karman satriaat 6:00 AM
Unlike Boniva, however, Prolia does not have a celebrity spokeswoman. What it has are "Women Like You."
The Prolia website prominently displays the option titled "Stories from women like you." Below is a screen shot of that option showing Karen, 71, who talks about Prolia.
Unfortunately, neither Karen nor any of the other "women like you," is an actual patient. Their stories, AMGEN claims, are "examples of typical patients--not the experiences of actual patients." Maybe it's difficult to get real patient stories for a new drug. I've heard from posts on CafePharma that sales of Prolia suck big time because few GPs want to prescribe a new, unproven biologic that remains in the body for a whole year. Plus there are re-imbursement issues.
Karen tells her story AS IF she were a real patient and provides details of how she fractured her left wrist. "I should be glad it wasn't my right [wrist]," says Karen. "My doctor said, 'Karen, you didn't get a fracture from being clumsy. You got a fracture from weak bones.'"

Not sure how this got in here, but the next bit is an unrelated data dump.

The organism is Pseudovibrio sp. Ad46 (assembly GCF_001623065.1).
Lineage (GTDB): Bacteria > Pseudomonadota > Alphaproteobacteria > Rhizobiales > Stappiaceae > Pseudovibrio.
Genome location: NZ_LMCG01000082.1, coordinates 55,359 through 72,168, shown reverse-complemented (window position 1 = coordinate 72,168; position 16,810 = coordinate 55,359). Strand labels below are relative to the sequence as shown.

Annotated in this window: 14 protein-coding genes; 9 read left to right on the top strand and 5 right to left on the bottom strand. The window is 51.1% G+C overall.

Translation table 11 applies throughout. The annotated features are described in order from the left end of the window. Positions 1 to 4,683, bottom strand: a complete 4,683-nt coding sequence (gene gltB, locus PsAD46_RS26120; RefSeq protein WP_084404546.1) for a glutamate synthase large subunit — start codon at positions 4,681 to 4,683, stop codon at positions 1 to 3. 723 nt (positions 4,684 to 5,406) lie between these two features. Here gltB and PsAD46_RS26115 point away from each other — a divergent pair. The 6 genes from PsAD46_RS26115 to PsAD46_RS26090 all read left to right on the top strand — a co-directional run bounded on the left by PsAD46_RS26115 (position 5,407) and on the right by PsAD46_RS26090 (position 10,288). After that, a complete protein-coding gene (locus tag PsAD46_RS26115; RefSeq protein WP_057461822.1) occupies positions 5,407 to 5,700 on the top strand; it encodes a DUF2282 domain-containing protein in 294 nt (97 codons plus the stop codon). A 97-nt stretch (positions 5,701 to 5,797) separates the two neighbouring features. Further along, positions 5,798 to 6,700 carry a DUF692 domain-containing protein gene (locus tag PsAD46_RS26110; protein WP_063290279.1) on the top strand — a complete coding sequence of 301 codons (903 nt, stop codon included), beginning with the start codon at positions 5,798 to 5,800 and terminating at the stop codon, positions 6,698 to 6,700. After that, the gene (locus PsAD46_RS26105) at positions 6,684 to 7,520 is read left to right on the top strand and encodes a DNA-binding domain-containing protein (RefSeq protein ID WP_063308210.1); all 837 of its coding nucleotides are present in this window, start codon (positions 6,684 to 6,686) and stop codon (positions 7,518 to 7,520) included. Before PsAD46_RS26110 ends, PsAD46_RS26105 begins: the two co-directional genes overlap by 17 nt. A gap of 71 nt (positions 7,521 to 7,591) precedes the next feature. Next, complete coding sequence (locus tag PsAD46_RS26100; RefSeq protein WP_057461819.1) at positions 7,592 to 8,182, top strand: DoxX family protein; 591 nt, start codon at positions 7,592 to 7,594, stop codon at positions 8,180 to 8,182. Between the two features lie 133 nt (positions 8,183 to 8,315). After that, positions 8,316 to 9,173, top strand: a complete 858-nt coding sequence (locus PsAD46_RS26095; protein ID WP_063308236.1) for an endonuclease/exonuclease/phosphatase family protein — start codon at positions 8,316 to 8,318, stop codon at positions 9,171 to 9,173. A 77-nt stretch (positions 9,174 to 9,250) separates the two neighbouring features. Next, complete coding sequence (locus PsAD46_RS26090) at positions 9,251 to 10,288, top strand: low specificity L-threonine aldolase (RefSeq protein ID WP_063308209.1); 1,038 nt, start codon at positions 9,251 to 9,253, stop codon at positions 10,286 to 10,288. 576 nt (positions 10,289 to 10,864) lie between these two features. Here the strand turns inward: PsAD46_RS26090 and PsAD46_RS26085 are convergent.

[BTW, I love the new age music in the background!]
Karen mentions that she is doing "everything my doctor told me to do to strengthen my bones." At first -- within the first two minutes of the video -- she only mentions getting a "shot every six months," which she "likes" and says"works for me." Later on, Karen does mention calcium pills, exercise, etc.
While Karen doesn't mention specific side effects, some specific side effects do pop up in the video frame in mouse-sized type that is difficult to read -- especially, I imagine, for older women. The last 2 minutes of the video highlights the important safety information using a scrolling text screen and a voiceover.
Perhaps, over time AMGEN will collect stories from ACTUAL patients to replace Karen and other "not actual patients" on its website. Meanwhile, I remain queasy about actors portraying "typical" patients in drug ads. Has the FDA issued any guidelines regarding what constitutes a "typical patient" in drug ads? FDA has issued warning letters about actors whose dialogue overstates benefits or downplays risks, but I don't recall any letter that questioned whether or not the portrayal is "typical."
Suppose, instead of a typical patient, AMGEN had a video of a "typical" physician? Would the FDA (or AMA for that matter) rise up and challenge the concept of a typical physician?
It seems to me that allowing drug marketers to use actors to portray what is labeled a "typical patient" is worse than using actual patients who tell real stories stories, even if those stories are not typical. At least we can challenge the veracity of "real" stories versus "typical" stories.